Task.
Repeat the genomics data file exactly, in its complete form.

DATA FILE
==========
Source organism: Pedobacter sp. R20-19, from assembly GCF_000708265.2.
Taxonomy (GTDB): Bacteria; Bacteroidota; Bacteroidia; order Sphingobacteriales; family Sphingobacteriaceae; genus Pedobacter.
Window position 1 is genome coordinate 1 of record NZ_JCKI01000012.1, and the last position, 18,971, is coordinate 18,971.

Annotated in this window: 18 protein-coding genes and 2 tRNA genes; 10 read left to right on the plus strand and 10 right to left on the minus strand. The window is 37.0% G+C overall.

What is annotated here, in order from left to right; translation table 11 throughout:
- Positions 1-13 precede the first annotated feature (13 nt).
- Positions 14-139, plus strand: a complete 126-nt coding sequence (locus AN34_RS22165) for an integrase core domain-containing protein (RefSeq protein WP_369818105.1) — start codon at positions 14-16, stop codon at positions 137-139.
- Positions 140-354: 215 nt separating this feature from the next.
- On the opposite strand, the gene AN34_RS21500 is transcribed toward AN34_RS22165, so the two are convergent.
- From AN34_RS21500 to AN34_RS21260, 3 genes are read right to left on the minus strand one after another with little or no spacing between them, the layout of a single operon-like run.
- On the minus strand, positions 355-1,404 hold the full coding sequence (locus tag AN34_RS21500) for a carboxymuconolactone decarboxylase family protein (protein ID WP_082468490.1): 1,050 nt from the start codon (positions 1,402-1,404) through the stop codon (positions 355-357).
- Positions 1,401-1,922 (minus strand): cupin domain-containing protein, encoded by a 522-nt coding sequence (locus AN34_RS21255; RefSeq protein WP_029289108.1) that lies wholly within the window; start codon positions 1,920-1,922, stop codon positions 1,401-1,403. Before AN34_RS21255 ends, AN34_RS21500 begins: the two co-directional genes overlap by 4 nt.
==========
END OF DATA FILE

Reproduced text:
Source organism: Pedobacter sp. R20-19, from assembly GCF_000708265.2.
Taxonomy (GTDB): Bacteria; Bacteroidota; Bacteroidia; order Sphingobacteriales; family Sphingobacteriaceae; genus Pedobacter.
Window position 1 is genome coordinate 1 of record NZ_JCKI01000012.1, and the last position, 18,971, is coordinate 18,971.

Annotated in this window: 18 protein-coding genes and 2 tRNA genes; 10 read left to right on the plus strand and 10 right to left on the minus strand. The window is 37.0% G+C overall.

What is annotated here, in order from left to right; translation table 11 throughout:
- Positions 1-13 precede the first annotated feature (13 nt).
- Positions 14-139, plus strand: a complete 126-nt coding sequence (locus AN34_RS22165) for an integrase core domain-containing protein (RefSeq protein WP_369818105.1) — start codon at positions 14-16, stop codon at positions 137-139.
- Positions 140-354: 215 nt separating this feature from the next.
- On the opposite strand, the gene AN34_RS21500 is transcribed toward AN34_RS22165, so the two are convergent.
- From AN34_RS21500 to AN34_RS21260, 3 genes are read right to left on the minus strand one after another with little or no spacing between them, the layout of a single operon-like run.
- On the minus strand, positions 355-1,404 hold the full coding sequence (locus tag AN34_RS21500) for a carboxymuconolactone decarboxylase family protein (protein ID WP_082468490.1): 1,050 nt from the start codon (positions 1,402-1,404) through the stop codon (positions 355-357).
- Positions 1,401-1,922 (minus strand): cupin domain-containing protein, encoded by a 522-nt coding sequence (locus AN34_RS21255; RefSeq protein WP_029289108.1) that lies wholly within the window; start codon positions 1,920-1,922, stop codon positions 1,401-1,403. Before AN34_RS21255 ends, AN34_RS21500 begins: the two co-directional genes overlap by 4 nt.